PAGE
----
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People exit plane sitting on ice.
Photo Credit: Cara Sucher
 

Ready for business

Summer season begins at USAP's McMurdo Station

Picture of snow-covered mountain out of window.
Photo Credit: Cara Sucher
Mount Erebus seen from the Airbus A319.
TVs show map of Antarctica.
Photo Credit: Cara Sucher
Airplane monitors show passengers their final destination — Antarctica.

An Australian Antarctic Division External Non-U.S. government site Airbus A319 landed at McMurdo Station External U.S. government site on Sept. 23, officially kicking off the summer field season for the U.S. Antarctic Program (USAP) External U.S. government site. The USAP chartered the commercial flight, which made its first visit to the Ice during the 2007-08 field season. The flight took about five hours from Christchurch, New Zealand, and carried 49 passengers. Most support flights from Christchurch are made by the U.S. Air Force from Joint Base Lewis-McChord External U.S. government site out of Washington State using the C-17 Globemaster III. A second Airbus A319 arrived Sept. 28 after three days of weather delays, along with a C-17. The Antarctic summer field season lasts from October to February. This year promises to be one of the biggest field campaigns in recent memory. Several science teams arrived during Winfly in August for atmospheric studies, as well as research on seal behavior in the winter. [See related article: Ramping up] Summer field camps will again include WAIS Divide in West Antarctica, site of a deep ice core project External Non-U.S. government site; CTAM, for Central Transantarctic Mountains, a single-season large camp focused on fossil collection, geology and paleo reconstructions of the ice sheet; and the Pine Island Glacier (PIG) camp in far West Antarctica, a helicopter camp to be established this season in anticipation of a two-year project External Non-U.S. government site to study the interaction of water and ice on the underbelly of the heavily crevassed PIG ice shelf.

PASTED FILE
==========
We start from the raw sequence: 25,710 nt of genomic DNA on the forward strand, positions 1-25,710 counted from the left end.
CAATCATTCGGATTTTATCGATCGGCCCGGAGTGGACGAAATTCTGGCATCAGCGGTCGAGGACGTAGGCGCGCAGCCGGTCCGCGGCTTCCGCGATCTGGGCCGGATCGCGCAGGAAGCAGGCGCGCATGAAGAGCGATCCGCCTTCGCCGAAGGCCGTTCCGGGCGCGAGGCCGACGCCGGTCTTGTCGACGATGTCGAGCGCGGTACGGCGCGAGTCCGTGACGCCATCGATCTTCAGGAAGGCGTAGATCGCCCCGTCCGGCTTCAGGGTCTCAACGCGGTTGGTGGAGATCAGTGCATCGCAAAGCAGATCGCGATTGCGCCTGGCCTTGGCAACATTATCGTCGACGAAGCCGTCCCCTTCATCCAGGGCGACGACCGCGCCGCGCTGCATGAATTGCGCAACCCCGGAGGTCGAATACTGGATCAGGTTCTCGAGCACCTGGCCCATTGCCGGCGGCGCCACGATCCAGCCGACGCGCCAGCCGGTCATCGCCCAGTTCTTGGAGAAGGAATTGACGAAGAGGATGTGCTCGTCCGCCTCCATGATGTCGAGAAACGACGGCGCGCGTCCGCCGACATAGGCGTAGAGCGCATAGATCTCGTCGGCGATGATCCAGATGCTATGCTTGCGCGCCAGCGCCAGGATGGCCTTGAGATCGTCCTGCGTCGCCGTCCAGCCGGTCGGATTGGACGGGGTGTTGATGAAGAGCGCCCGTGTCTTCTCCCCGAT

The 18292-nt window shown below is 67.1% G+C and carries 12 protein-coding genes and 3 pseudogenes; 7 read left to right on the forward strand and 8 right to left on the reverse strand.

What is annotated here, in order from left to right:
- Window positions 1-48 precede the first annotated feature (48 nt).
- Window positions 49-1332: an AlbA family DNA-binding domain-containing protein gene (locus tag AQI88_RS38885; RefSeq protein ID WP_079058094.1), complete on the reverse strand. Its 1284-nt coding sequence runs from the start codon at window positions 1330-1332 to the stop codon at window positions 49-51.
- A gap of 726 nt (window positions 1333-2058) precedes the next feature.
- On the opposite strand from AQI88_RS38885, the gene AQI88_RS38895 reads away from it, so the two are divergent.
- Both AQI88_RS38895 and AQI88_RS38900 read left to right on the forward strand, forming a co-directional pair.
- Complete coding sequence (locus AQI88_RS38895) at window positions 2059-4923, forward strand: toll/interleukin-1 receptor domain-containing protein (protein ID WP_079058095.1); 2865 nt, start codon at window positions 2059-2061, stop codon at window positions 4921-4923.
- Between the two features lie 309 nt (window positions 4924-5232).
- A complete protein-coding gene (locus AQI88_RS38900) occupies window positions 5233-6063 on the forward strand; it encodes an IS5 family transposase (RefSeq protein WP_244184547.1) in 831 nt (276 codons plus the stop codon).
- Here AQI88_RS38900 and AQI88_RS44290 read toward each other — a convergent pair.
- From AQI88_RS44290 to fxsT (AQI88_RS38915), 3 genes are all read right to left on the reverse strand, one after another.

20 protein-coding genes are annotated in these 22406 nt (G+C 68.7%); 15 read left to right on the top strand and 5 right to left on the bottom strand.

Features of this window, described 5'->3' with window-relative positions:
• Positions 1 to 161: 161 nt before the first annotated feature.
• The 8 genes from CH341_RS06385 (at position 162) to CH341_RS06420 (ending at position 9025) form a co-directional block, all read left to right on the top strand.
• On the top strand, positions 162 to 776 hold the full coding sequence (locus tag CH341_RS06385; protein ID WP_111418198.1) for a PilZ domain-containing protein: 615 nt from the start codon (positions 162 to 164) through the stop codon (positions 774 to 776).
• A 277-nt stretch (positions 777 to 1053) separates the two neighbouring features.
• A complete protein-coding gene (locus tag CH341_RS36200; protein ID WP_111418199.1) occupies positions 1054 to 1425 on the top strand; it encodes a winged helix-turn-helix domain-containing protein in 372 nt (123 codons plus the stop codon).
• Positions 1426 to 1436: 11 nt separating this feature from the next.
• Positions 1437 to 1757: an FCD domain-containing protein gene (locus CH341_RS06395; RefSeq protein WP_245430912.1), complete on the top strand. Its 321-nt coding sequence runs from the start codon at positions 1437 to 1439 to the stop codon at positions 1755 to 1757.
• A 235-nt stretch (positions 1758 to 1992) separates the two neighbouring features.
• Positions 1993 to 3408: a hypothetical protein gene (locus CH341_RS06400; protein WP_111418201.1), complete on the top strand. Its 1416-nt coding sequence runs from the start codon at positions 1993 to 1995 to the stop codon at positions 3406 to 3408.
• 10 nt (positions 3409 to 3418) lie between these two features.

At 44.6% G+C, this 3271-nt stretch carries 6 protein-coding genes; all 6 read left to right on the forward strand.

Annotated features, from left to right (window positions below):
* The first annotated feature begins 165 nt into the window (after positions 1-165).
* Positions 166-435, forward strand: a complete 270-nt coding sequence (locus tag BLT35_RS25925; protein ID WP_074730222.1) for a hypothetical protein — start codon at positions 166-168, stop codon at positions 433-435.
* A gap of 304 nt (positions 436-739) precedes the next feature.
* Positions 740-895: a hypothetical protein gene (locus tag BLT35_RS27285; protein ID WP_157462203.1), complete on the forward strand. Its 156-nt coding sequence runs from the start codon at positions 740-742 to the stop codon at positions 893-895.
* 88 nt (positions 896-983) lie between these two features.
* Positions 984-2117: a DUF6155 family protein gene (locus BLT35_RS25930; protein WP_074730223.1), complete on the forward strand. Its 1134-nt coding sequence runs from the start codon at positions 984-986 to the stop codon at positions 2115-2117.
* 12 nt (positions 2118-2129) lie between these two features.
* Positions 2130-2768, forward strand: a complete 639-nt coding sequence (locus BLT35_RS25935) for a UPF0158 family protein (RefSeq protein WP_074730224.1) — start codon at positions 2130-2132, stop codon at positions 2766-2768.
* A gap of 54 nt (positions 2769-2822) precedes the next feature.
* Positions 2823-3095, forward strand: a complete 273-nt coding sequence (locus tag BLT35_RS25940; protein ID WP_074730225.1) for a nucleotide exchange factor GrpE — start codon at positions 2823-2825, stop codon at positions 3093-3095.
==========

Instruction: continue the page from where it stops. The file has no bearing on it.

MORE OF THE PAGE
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Curator: Peter Rejcek, Antarctic Support Contract | NSF Official: Winifred Reuning, Division of Polar Programs